You expected something less from Francis Ford Coppola, The Godfather of film?
Coppola, who has spent 35 years proving he can also make award-winning wines (Niebaum-Coppola, now renamed Rubicon Estate, in Rutherford, Napa Valley), has just thrown down the wine gauntlet again.
Francis’ latest vision is of a slightly more rustic, slightly more fun, more casual, wine experience, which he has erected like a movie set in Sonoma County. In effect, he’s made the wine-thirsty public an offer it can’t refuse.
In 2006, Francis bought Souverain Winery from the Fosters group. He spent four years and millions of dollars to create what will become Sonoma’s definitive destination winery.
If you want live like Francis, here’s how you make such a dream come true:
In a rather large blender, combine the amusement parks of three continents –Coney Island from New York (where Francis spent summer days as a boy), Luna Park from Australia, and Tivoli Gardens from Copenhagen, Denmark; Pulse on High for 30 seconds. Pour mixture into a mould and let harden. What you get is Francis Coppola Winery in Geyserville, Sonoma County.
Here’s how the Director tells it himself:
“I’ve often felt that modern life tends to separate all the ages too much. In the old days, the children lived with the parents and the grandparents, and the family unit each gave one another something very valuable. So when we began to develop the idea for this winery, we thought it should be like a resort, basically a wine wonderland, a park of pleasure where people of all ages can enjoy the best things in life – food, wine, music, dancing, games, swimming and performances of all types. A place to celebrate the love of life."
Sonoma County’s newest winery is a keen blast for the senses. All of them. Wines to sniff, movie props to see (including the 1948 Tucker from the same-named film and the desk from The Godfather, both moved here from Rubicon Estate), and the deafening sound of the Coppola bottling line, where guests can see Francis’ favorite wines being bottled and labeled.
Much of the credit for the grounds, and the movie set-like design of the winery, goes to Dean Tavoularis, who in real life is… a set designer. He met Francis during the production of The Godfather and went on to design sets for more than a dozen other Coppola films.
Dean, who oversaw the design of the courtyard and fountain at Rubicon, has just done the same for the pool and grounds at Coppola and – are we surprised? – has given design direction for many of the extremely original, extremely colorful, and extremely memorable labels gracing many of the Coppola wines, examples of which include:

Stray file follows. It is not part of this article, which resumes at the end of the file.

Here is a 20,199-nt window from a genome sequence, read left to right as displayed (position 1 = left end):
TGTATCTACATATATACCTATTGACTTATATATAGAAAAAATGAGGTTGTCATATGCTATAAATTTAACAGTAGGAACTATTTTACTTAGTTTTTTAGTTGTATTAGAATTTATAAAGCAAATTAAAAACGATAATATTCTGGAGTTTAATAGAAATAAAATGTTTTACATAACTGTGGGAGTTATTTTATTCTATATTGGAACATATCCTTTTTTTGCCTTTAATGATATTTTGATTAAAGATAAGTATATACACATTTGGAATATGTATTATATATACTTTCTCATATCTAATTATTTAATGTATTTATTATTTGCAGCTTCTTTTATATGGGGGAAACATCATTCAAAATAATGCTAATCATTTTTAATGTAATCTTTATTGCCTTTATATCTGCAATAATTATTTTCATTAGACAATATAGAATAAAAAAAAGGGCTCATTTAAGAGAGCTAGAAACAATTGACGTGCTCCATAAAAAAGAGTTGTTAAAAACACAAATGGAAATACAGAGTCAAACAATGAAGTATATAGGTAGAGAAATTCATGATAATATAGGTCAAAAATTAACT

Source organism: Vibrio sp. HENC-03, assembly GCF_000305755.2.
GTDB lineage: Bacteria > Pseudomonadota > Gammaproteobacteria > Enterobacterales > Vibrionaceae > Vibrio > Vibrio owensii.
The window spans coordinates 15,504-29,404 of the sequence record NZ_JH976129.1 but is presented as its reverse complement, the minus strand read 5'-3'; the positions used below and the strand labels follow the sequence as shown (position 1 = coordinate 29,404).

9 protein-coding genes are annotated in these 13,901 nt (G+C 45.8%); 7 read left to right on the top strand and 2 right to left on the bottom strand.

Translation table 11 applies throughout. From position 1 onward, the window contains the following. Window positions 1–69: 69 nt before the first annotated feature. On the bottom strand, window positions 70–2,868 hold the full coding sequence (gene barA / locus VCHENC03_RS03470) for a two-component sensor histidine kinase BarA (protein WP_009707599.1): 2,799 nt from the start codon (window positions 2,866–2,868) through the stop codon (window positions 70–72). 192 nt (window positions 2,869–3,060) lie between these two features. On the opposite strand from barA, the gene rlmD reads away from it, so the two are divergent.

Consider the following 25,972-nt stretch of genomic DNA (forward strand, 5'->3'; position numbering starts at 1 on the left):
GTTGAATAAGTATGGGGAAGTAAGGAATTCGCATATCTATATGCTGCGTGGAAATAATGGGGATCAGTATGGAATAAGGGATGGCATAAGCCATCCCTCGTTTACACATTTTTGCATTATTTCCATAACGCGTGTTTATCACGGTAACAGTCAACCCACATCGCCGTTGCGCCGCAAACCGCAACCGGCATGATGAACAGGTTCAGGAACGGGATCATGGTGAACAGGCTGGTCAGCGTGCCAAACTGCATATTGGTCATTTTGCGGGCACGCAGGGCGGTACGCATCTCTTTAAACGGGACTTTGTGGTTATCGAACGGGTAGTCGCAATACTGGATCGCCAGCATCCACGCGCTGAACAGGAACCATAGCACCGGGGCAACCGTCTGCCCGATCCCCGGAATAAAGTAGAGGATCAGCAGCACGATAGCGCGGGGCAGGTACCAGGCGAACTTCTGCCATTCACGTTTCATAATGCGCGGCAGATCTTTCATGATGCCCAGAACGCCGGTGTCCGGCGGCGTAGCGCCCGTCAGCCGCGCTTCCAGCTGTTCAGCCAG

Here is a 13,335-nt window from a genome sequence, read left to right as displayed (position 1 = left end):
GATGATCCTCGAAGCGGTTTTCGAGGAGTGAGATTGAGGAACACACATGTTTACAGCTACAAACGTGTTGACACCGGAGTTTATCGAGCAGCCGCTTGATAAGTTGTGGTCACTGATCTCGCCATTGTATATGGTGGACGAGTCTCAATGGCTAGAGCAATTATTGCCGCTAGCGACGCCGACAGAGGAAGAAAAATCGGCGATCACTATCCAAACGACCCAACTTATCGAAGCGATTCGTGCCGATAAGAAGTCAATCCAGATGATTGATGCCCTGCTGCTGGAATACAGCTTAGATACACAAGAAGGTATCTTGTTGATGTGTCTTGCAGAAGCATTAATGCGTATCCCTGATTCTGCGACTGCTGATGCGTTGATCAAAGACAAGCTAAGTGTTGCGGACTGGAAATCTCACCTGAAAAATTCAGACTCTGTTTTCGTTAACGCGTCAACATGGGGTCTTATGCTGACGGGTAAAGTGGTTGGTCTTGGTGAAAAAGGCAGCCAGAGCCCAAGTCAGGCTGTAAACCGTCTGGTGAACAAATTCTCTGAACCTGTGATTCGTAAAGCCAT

The winery is so new that not all the finishing touches are in place; they are building a swimming pool on the grounds where children can splash while their parents sip wines; there will be bocce courts, out-of-door chess and backgammon tables, cabanas, even a spa on site. In short, everything for families except sleepover accommodations, which are plentiful in nearby communities.
There’s even a fantastic restaurant on the property, called Rustic, Francis’ Favorites, where guests can experience Francis’ favorite homemade dishes. Prices are reasonable, the fare is good, and service is excellent. When did you ever hear anyone say that about a restaurant, which has been open less than three weeks?
There are more wine styles offered at the tasting bar than there are styles paraded down a runway fashion show in Milan. Coppola produces more than 40 different wines here under no fewer than nine different brands, or labels. The selection is mind-boggling. You need a knowledgeable guide as we had, Neal Coats, to detail the many differences of the wines poured.
The fruit for all the wines produced here is purchased off site. The corporate distinction is this: Rubicon Estate in Napa Valley ONLY produces wine made from estate-owned vineyards; Coppola in Geyserville ONLY produces wines whose grapes are out-sourced.
All the Coppola Sonoma-made wines I tasted are well made and represent great value. And just about every one of the 40 wines made here is available for tasting at one of the tasting bars in the main hall.
More amusing wine labels:
Each wine is named after a Coppola experience – such as “The Director’s Cut.”